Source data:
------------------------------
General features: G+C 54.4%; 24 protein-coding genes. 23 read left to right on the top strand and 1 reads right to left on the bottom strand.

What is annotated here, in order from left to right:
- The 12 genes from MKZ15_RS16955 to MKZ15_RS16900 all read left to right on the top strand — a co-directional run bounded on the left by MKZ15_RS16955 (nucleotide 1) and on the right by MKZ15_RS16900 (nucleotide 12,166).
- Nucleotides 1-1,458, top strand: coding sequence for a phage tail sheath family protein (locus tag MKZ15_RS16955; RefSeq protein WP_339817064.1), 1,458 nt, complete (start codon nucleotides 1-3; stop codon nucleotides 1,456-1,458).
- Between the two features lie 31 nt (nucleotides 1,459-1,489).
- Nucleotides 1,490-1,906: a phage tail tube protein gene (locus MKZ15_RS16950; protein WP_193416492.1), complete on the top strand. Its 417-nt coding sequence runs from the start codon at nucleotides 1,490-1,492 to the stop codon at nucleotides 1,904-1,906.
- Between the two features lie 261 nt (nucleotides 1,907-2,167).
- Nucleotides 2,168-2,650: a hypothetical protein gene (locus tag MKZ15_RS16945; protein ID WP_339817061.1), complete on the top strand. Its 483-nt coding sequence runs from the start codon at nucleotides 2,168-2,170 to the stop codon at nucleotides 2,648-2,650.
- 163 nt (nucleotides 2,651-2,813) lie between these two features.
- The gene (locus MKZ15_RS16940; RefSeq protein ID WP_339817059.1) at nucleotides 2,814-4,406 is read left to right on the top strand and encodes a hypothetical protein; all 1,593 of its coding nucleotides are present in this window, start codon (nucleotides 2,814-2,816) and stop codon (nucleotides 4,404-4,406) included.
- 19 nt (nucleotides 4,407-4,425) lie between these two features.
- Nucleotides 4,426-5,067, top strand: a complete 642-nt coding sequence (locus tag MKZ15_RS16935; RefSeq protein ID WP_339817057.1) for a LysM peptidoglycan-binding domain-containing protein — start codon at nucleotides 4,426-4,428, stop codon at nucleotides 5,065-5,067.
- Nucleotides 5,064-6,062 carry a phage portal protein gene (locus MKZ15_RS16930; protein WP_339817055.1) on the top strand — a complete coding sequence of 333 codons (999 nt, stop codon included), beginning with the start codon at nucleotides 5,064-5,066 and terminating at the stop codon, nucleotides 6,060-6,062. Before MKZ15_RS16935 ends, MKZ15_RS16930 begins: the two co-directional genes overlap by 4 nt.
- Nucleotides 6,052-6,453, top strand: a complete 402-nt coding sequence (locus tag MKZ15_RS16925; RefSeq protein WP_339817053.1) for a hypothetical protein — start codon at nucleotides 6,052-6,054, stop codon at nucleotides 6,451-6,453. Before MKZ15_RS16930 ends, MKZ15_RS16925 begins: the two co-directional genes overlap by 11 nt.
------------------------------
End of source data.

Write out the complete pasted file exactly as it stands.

General features: G+C 54.4%; 24 protein-coding genes. 23 read left to right on the top strand and 1 reads right to left on the bottom strand.

What is annotated here, in order from left to right:
- The 12 genes from MKZ15_RS16955 to MKZ15_RS16900 all read left to right on the top strand — a co-directional run bounded on the left by MKZ15_RS16955 (nucleotide 1) and on the right by MKZ15_RS16900 (nucleotide 12,166).
- Nucleotides 1-1,458, top strand: coding sequence for a phage tail sheath family protein (locus tag MKZ15_RS16955; RefSeq protein WP_339817064.1), 1,458 nt, complete (start codon nucleotides 1-3; stop codon nucleotides 1,456-1,458).
- Between the two features lie 31 nt (nucleotides 1,459-1,489).
- Nucleotides 1,490-1,906: a phage tail tube protein gene (locus MKZ15_RS16950; protein WP_193416492.1), complete on the top strand. Its 417-nt coding sequence runs from the start codon at nucleotides 1,490-1,492 to the stop codon at nucleotides 1,904-1,906.
- Between the two features lie 261 nt (nucleotides 1,907-2,167).
- Nucleotides 2,168-2,650: a hypothetical protein gene (locus tag MKZ15_RS16945; protein ID WP_339817061.1), complete on the top strand. Its 483-nt coding sequence runs from the start codon at nucleotides 2,168-2,170 to the stop codon at nucleotides 2,648-2,650.
- 163 nt (nucleotides 2,651-2,813) lie between these two features.
- The gene (locus MKZ15_RS16940; RefSeq protein ID WP_339817059.1) at nucleotides 2,814-4,406 is read left to right on the top strand and encodes a hypothetical protein; all 1,593 of its coding nucleotides are present in this window, start codon (nucleotides 2,814-2,816) and stop codon (nucleotides 4,404-4,406) included.
- 19 nt (nucleotides 4,407-4,425) lie between these two features.
- Nucleotides 4,426-5,067, top strand: a complete 642-nt coding sequence (locus tag MKZ15_RS16935; RefSeq protein ID WP_339817057.1) for a LysM peptidoglycan-binding domain-containing protein — start codon at nucleotides 4,426-4,428, stop codon at nucleotides 5,065-5,067.
- Nucleotides 5,064-6,062 carry a phage portal protein gene (locus MKZ15_RS16930; protein WP_339817055.1) on the top strand — a complete coding sequence of 333 codons (999 nt, stop codon included), beginning with the start codon at nucleotides 5,064-5,066 and terminating at the stop codon, nucleotides 6,060-6,062. Before MKZ15_RS16935 ends, MKZ15_RS16930 begins: the two co-directional genes overlap by 4 nt.
- Nucleotides 6,052-6,453, top strand: a complete 402-nt coding sequence (locus tag MKZ15_RS16925; RefSeq protein WP_339817053.1) for a hypothetical protein — start codon at nucleotides 6,052-6,054, stop codon at nucleotides 6,451-6,453. Before MKZ15_RS16930 ends, MKZ15_RS16925 begins: the two co-directional genes overlap by 11 nt.